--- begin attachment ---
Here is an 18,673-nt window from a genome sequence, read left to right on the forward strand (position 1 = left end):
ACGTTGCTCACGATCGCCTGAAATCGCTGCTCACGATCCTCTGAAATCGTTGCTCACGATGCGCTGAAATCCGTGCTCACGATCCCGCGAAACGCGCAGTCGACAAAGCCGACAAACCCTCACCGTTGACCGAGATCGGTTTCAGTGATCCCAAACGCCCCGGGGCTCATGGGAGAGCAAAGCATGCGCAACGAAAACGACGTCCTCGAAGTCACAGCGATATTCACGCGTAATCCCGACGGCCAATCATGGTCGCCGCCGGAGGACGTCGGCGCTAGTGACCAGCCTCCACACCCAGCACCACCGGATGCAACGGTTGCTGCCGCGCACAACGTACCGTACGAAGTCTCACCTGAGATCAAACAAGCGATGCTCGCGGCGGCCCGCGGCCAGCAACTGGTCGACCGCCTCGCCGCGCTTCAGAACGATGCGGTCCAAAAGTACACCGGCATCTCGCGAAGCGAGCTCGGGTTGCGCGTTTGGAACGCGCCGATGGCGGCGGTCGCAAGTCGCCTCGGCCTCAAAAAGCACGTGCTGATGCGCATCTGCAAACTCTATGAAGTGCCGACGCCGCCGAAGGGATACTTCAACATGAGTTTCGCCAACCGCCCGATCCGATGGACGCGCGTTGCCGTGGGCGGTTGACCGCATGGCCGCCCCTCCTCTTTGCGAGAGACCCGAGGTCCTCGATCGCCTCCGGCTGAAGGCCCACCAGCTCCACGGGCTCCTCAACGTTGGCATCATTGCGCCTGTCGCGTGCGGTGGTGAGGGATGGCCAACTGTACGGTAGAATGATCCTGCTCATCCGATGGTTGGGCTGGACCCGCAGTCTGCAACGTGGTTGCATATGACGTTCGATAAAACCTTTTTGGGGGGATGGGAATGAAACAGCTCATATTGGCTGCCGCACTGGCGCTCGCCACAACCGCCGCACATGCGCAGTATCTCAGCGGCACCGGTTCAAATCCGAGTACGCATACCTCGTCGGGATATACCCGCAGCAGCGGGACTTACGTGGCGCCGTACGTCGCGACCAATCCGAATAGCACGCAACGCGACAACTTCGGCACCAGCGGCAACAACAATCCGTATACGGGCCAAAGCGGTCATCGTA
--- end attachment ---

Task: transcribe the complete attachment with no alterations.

Here is an 18,673-nt window from a genome sequence, read left to right on the forward strand (position 1 = left end):
ACGTTGCTCACGATCGCCTGAAATCGCTGCTCACGATCCTCTGAAATCGTTGCTCACGATGCGCTGAAATCCGTGCTCACGATCCCGCGAAACGCGCAGTCGACAAAGCCGACAAACCCTCACCGTTGACCGAGATCGGTTTCAGTGATCCCAAACGCCCCGGGGCTCATGGGAGAGCAAAGCATGCGCAACGAAAACGACGTCCTCGAAGTCACAGCGATATTCACGCGTAATCCCGACGGCCAATCATGGTCGCCGCCGGAGGACGTCGGCGCTAGTGACCAGCCTCCACACCCAGCACCACCGGATGCAACGGTTGCTGCCGCGCACAACGTACCGTACGAAGTCTCACCTGAGATCAAACAAGCGATGCTCGCGGCGGCCCGCGGCCAGCAACTGGTCGACCGCCTCGCCGCGCTTCAGAACGATGCGGTCCAAAAGTACACCGGCATCTCGCGAAGCGAGCTCGGGTTGCGCGTTTGGAACGCGCCGATGGCGGCGGTCGCAAGTCGCCTCGGCCTCAAAAAGCACGTGCTGATGCGCATCTGCAAACTCTATGAAGTGCCGACGCCGCCGAAGGGATACTTCAACATGAGTTTCGCCAACCGCCCGATCCGATGGACGCGCGTTGCCGTGGGCGGTTGACCGCATGGCCGCCCCTCCTCTTTGCGAGAGACCCGAGGTCCTCGATCGCCTCCGGCTGAAGGCCCACCAGCTCCACGGGCTCCTCAACGTTGGCATCATTGCGCCTGTCGCGTGCGGTGGTGAGGGATGGCCAACTGTACGGTAGAATGATCCTGCTCATCCGATGGTTGGGCTGGACCCGCAGTCTGCAACGTGGTTGCATATGACGTTCGATAAAACCTTTTTGGGGGGATGGGAATGAAACAGCTCATATTGGCTGCCGCACTGGCGCTCGCCACAACCGCCGCACATGCGCAGTATCTCAGCGGCACCGGTTCAAATCCGAGTACGCATACCTCGTCGGGATATACCCGCAGCAGCGGGACTTACGTGGCGCCGTACGTCGCGACCAATCCGAATAGCACGCAACGCGACAACTTCGGCACCAGCGGCAACAACAATCCGTATACGGGCCAAAGCGGTCATCGTA